(1991), Sahni et al. (2000), Sayakhov et al. (2002), and Carrizales et al.
⁎ Corresponding author at: Department of Civil and Environmental Engineering,
School of Mining and Petroleum Eng., 3-112 Markin CNRL-NREF, Edmonton, AB, Canada
T6G 2W2.
E-mail address: tayfun@ualberta.ca (T. Babadagli).
0920-4105/$ – see front matter © 2011 Elsevier B.V. All rights reserved.
doi:10.1016/j.petrol.2011.07.006

(2008). Several other studies investigated the heat and mass transfer
processes in heavy oil reservoirs stimulated by EM radiation (Davletbaev
et al., 2008, 2009; Kovaleva and Khaydar, 2004; Kovaleva et al., 2004;
Sayakhov et al., 1998). A number of other investigations proposed
analytical models of lab experiments (Nigmatulin et al., 2001; Ovalles
et al., 2002).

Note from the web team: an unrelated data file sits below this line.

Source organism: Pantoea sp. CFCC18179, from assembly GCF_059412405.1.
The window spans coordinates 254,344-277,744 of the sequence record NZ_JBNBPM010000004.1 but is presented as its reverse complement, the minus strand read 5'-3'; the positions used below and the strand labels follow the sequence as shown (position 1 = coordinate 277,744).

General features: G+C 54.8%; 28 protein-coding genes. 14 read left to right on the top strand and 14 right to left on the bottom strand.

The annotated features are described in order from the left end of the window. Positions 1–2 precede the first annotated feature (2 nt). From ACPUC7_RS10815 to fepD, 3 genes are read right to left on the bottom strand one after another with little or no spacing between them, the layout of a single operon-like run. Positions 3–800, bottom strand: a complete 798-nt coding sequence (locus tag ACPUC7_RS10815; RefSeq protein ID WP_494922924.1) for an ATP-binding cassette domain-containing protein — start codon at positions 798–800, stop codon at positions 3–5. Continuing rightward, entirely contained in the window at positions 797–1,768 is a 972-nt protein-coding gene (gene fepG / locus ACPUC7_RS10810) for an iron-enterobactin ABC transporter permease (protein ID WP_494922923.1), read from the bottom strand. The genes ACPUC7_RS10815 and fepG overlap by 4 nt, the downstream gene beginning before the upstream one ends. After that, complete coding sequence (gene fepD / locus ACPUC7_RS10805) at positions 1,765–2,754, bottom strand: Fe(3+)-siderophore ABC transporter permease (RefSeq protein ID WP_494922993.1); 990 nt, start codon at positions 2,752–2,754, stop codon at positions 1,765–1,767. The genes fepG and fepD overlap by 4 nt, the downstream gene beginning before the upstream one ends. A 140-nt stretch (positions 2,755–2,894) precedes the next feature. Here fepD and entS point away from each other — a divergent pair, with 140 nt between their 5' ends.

Various methods of EM treatment of hydrocarbon deposits were
reported over more than five decades (Bridges, 1979; Dyblenko et al.,
1981; Haagensen, 1965, 1986; Jeambey, 1989, 1990; Ritchey, 1956;
Sayakhov, 1992, 1996, 2003; Sresty et al., 1984). Field tests of bottomhole heating by RF-EM radiation were carried out in a number of oil
fields in Russia, the USA, and Canada (e.g., Kasevich et al., 1994;
Sayakhov et al., 1980; Spencer, 1987, 1989).
Abernethy (1976), in one of the pioneering works, solved the
problem of heat transmission within the production well under the
RF-EM field influence. The following expression for the oil flow rate,
taking into account the effect of temperature on the oil viscosity, and
the one-dimensional expression for the density of heat sources, was
adapted in that paper:
q = 2αd Jb

rd
expð−2αd ðr−rd ÞÞ;
r

ð1Þ

where αd is the damping factor of the EM-wave, Jb is the intensity of
radiation at the well bottom, and rd is the radius of EM-wave radiator.
The use of two horizontal wells for bitumen recovery by EM heating
in Alaska was simulated by Islam et al. (1991). According to the model
presented, one of the wells is intended for water or gas injection and